22 Jul Meet the Mentor: Ian Braid
Ian has worked with many athletes over the years in his role as CEO of the British Athletes Commission. He was often the person athletes turned to for advice, support and guidance especially in difficult circumstances about funding or selection. Today, Ian is a Leadership Coach and Switch the Play associate and many of those athletes he worked with remain in touch with him as their sport didn’t define them as a person but was part of a journey that Ian is happy to still be a part of. Ian says he has a front row seat to watch them flourish as they go beyond transition into the next stage of their lives and careers.
Why do you enjoy mentoring athletes?
It is a privilege having earned the athletes’ trust and respect to understand them as people first (albeit with exceptional talent) and then help and support them in making informed decisions about their futures.
What common challenges do athletes face when it comes to transition?
Many athletes are defined by their sport and the framework in which they operate as a team or squad member and become people of routine often told by others what to do and when. Leaving sport and all that is taken away can lead to uncertainty, loss of self-esteem and confidence. Preparing for this transition and having support is critical to athletes which is where mentoring can play a crucial role.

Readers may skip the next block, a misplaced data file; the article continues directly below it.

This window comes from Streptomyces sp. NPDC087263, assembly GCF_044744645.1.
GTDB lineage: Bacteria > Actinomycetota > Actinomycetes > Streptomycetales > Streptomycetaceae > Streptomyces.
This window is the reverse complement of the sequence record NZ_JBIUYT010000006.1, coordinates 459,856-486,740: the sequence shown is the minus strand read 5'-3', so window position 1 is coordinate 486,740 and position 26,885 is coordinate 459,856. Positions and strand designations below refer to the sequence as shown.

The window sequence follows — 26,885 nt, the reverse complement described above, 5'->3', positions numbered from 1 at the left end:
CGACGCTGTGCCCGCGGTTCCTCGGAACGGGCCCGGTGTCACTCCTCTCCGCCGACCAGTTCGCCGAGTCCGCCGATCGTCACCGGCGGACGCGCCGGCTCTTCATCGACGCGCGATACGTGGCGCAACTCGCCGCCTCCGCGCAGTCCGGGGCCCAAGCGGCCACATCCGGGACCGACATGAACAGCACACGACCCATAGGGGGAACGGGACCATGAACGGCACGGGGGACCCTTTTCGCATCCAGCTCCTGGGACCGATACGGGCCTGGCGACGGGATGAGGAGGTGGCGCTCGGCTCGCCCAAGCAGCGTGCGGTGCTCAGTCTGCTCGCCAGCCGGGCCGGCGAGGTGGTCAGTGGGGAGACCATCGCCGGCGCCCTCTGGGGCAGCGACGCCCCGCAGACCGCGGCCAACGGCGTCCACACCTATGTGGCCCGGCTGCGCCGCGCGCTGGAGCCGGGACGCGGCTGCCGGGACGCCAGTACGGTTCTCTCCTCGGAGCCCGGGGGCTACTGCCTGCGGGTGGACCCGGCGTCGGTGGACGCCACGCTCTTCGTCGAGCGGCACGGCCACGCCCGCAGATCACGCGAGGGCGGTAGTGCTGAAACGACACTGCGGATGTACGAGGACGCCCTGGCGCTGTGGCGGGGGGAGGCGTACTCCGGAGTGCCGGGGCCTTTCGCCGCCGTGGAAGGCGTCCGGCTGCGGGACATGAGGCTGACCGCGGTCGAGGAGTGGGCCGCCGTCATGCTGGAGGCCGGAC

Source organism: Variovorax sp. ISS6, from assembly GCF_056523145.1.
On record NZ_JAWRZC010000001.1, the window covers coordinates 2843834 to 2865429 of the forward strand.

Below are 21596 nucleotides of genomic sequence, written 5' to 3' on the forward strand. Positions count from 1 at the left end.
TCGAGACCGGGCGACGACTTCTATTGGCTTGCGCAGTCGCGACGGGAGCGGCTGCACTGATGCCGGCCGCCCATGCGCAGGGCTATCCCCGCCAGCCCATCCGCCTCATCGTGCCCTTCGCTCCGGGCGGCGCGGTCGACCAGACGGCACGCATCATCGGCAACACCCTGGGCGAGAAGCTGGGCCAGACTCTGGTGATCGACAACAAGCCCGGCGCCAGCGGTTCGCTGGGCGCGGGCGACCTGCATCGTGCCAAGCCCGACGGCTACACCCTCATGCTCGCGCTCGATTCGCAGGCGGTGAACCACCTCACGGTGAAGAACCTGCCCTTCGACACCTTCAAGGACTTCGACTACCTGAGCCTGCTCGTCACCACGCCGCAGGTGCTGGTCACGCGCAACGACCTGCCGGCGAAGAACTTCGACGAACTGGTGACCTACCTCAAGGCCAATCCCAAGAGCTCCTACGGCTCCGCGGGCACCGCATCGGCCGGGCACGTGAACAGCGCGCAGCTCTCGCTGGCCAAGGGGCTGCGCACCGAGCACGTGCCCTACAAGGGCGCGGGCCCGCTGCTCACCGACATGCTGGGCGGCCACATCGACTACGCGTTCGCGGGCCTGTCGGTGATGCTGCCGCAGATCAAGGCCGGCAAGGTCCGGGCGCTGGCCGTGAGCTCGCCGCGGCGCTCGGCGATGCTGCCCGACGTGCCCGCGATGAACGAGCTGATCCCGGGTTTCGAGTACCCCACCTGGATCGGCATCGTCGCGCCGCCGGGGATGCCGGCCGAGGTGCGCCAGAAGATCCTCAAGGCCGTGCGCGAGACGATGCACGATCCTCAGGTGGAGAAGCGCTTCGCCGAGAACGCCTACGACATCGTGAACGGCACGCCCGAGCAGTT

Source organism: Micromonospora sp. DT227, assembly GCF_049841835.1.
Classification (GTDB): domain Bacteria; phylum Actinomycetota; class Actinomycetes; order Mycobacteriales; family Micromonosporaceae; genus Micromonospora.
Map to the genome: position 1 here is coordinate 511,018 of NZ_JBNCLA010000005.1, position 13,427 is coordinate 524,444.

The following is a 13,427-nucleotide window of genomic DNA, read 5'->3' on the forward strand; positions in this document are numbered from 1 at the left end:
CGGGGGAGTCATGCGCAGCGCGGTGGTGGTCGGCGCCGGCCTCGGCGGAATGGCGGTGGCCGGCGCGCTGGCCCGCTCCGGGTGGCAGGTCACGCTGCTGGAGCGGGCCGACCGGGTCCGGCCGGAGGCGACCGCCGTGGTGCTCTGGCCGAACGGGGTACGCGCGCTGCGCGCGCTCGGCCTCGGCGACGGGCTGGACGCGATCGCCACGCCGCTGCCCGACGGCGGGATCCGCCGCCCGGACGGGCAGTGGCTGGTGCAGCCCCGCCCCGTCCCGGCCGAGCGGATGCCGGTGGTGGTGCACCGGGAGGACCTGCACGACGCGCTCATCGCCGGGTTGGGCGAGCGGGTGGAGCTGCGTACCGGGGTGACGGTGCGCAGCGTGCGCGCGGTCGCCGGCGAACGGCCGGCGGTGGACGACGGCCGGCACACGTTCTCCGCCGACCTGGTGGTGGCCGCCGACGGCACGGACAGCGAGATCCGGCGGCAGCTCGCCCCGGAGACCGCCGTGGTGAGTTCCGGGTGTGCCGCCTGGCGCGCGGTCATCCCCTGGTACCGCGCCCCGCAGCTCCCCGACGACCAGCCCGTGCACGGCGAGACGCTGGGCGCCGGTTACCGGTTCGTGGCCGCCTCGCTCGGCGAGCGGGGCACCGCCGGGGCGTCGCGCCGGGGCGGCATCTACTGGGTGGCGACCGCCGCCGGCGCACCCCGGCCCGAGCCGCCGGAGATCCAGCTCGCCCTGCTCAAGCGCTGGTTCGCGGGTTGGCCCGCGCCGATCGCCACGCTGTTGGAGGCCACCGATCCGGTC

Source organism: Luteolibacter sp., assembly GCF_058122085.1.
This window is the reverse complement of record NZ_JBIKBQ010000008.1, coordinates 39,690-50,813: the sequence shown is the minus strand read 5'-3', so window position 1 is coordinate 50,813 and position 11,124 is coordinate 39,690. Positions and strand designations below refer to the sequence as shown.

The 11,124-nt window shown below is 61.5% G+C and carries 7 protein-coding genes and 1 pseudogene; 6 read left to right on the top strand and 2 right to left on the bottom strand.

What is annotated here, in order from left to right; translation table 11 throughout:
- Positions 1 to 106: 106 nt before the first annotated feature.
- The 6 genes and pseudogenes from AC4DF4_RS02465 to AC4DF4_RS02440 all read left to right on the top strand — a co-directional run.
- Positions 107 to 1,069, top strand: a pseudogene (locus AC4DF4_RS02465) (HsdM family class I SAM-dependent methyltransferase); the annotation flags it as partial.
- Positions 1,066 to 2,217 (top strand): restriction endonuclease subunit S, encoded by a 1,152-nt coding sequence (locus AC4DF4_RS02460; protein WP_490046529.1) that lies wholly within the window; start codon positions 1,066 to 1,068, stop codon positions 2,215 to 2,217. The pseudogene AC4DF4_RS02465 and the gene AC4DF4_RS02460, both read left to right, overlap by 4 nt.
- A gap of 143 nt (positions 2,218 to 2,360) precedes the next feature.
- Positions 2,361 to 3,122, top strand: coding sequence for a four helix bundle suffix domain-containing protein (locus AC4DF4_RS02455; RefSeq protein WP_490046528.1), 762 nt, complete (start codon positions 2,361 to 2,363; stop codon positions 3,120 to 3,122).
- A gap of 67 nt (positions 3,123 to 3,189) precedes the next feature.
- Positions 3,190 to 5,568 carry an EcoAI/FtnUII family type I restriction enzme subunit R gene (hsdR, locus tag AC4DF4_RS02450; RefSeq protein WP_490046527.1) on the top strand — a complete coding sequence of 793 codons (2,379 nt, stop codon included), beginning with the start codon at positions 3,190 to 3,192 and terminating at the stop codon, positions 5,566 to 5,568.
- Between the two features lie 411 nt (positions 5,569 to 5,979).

What do athletes get out of one-to-ones with a mentor or coach?
Athletes know that a mentor is in their corner or “has their back”. There’s no such thing as a bad question because the relationship is supportive based on trust and the mentor uses his/her own experience to guide the athlete in his/her own decision making.
What’s your most memorable sporting event?
Personally cycling from Land’s End to John O’Groats cycling 100 miles a day for 9 days. Vicariously Jonny Wilkinson and England’s RWC win in 2003.
If you could invite 4 famous people to a dinner party, who would it be?
Baroness Tanni Grey-Thompson